Featured research (3)
This article reviews group psychotherapy research published within the past 30 years, predominantly focusing on outcomes of group treatments for patients with various mental disorders. Additionally, meta-analyses on the efficacy of group treatments for patients with cancer or chronic pain are summarized. Results strongly support the use of group therapy and demonstrate outcomes equivalent to those of individual psychotherapy. The research also appears to emphasize the effect of feedback on outcomes in group treatments and an association between treatment outcomes and group cohesion and alliance. Other promising developments in the field of group therapy are discussed.
This review ties in with earlier summaries of studies on group therapy research, predominantly focusing on the outcome of group therapy for various disorders. Meanwhile, an increasing number of meta-analyses dealing with this question have been published that are summarized together with results related to group treatment for patients with cancer and pain. The results are clearly in favor of group treatment indicating outcome equivalence of the effectiveness with individual psychotherapy. Besides general outcome studies, recent publications dealt with the effect of feedback on therapy outcome in groups as well as meta-analyses about the roles of alliance and cohesion for the effects of group treatment. Other promising developments in the field of group therapy research are described.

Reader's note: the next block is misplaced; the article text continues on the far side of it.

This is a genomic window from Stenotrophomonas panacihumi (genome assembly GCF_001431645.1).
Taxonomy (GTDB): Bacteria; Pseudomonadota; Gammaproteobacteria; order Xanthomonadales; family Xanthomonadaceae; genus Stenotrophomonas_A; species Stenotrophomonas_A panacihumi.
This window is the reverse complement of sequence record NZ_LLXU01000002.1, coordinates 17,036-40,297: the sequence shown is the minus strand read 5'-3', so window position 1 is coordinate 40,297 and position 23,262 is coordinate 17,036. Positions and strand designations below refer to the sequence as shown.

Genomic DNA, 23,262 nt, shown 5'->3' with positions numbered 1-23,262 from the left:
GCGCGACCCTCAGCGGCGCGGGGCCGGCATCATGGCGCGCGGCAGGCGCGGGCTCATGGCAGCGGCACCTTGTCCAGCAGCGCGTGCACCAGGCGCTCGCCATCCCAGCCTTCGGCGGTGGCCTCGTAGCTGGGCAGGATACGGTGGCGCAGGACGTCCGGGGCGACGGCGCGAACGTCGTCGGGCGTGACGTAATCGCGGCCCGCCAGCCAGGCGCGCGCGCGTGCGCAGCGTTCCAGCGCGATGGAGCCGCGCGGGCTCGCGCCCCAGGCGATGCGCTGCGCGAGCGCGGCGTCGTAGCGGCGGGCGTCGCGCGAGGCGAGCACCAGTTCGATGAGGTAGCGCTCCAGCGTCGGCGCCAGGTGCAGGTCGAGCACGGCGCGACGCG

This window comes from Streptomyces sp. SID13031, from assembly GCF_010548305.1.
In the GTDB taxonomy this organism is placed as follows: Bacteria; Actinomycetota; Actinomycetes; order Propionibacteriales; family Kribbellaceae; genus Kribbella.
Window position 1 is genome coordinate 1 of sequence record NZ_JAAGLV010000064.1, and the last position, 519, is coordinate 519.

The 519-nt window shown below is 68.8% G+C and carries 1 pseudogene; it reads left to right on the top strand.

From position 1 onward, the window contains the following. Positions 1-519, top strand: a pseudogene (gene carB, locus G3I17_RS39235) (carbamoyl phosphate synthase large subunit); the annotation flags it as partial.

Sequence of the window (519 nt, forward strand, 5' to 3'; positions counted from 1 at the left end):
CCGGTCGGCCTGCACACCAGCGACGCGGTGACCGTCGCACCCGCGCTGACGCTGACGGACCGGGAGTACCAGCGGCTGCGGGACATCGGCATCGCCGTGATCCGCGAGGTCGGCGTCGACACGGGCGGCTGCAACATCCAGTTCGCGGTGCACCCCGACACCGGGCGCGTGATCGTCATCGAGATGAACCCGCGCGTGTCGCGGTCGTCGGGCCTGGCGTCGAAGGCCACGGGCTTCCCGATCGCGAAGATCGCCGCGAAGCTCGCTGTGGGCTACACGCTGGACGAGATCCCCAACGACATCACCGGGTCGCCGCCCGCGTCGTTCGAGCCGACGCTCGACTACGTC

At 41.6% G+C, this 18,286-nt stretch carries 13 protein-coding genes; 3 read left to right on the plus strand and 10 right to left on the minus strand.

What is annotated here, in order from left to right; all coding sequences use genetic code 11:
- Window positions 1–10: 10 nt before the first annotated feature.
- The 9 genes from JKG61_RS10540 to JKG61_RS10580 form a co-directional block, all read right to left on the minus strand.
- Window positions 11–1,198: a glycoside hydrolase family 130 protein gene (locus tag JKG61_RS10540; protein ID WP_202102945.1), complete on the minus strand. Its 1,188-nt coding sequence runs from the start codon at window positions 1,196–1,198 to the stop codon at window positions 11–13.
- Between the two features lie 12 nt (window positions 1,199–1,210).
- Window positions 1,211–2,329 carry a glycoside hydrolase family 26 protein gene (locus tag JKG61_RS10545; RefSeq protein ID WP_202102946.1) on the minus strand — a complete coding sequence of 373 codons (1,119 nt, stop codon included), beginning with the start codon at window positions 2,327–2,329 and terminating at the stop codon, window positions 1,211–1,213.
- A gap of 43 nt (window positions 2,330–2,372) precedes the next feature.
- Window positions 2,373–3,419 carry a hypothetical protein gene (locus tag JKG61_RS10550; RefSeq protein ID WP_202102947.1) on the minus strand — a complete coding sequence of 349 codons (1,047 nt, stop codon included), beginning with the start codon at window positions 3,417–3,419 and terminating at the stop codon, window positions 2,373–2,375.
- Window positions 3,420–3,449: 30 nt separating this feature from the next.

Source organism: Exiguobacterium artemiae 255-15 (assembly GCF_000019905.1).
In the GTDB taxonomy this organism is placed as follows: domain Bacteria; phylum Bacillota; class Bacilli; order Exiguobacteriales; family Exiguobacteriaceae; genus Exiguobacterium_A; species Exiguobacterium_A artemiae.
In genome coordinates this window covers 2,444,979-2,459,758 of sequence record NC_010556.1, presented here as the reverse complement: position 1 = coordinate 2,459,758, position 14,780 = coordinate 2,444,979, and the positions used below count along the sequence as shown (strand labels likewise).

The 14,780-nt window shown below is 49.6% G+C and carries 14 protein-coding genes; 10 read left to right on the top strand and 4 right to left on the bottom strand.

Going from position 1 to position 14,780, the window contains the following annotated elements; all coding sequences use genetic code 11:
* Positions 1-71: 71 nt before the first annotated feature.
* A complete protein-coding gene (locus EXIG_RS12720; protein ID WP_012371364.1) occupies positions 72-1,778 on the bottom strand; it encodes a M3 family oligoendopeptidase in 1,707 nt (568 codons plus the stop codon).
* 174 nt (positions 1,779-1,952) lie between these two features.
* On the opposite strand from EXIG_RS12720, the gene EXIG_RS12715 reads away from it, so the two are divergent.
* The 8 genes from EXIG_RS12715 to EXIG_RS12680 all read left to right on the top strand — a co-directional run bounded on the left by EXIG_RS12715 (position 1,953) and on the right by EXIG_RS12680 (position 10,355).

Objective: This meta-analysis evaluates the efficacy of group psychotherapy in the treatment of anxiety disorders. Method: A comprehensive literature search using PubMed, PsychInfo, Web of Science, CENTRAL, and manual searches was conducted to locate randomized controlled trials. We found 57 eligible studies (k = 76 comparisons) including 3656 participants receiving group psychotherapy or an alternative treatment for generalized anxiety disorder, social anxiety disorder, and panic disorder. Results: Effect size estimates show that group psychotherapy reduces specific symptoms of anxiety disorders more effectively than no-treatment control groups (g = 0.92, [0.81; 1.03], k = 43) and treatments providing common unspecific treatment factors (g = 0.29 [0.10; 0.48], k = 12). No significant differences were found compared to individual psychotherapy (g = 0.24 [−0.09; 0.57], k = 7) or pharmacotherapy (g = −0.05 [−0.33; 0.23], k = 6). The effects were unrelated to factors of the group treatment. Within head-to-head studies, a significant moderating effect emerged for researcher allegiance. Conclusions: Our results support the efficacy of group psychotherapy for anxiety disorders. They indicate that mixed-diagnoses groups are equally effective as diagnosis-specific groups, although further evidence is required. Future primary studies should address differential effectiveness, include a wider range of therapeutic approaches as well as active comparison groups.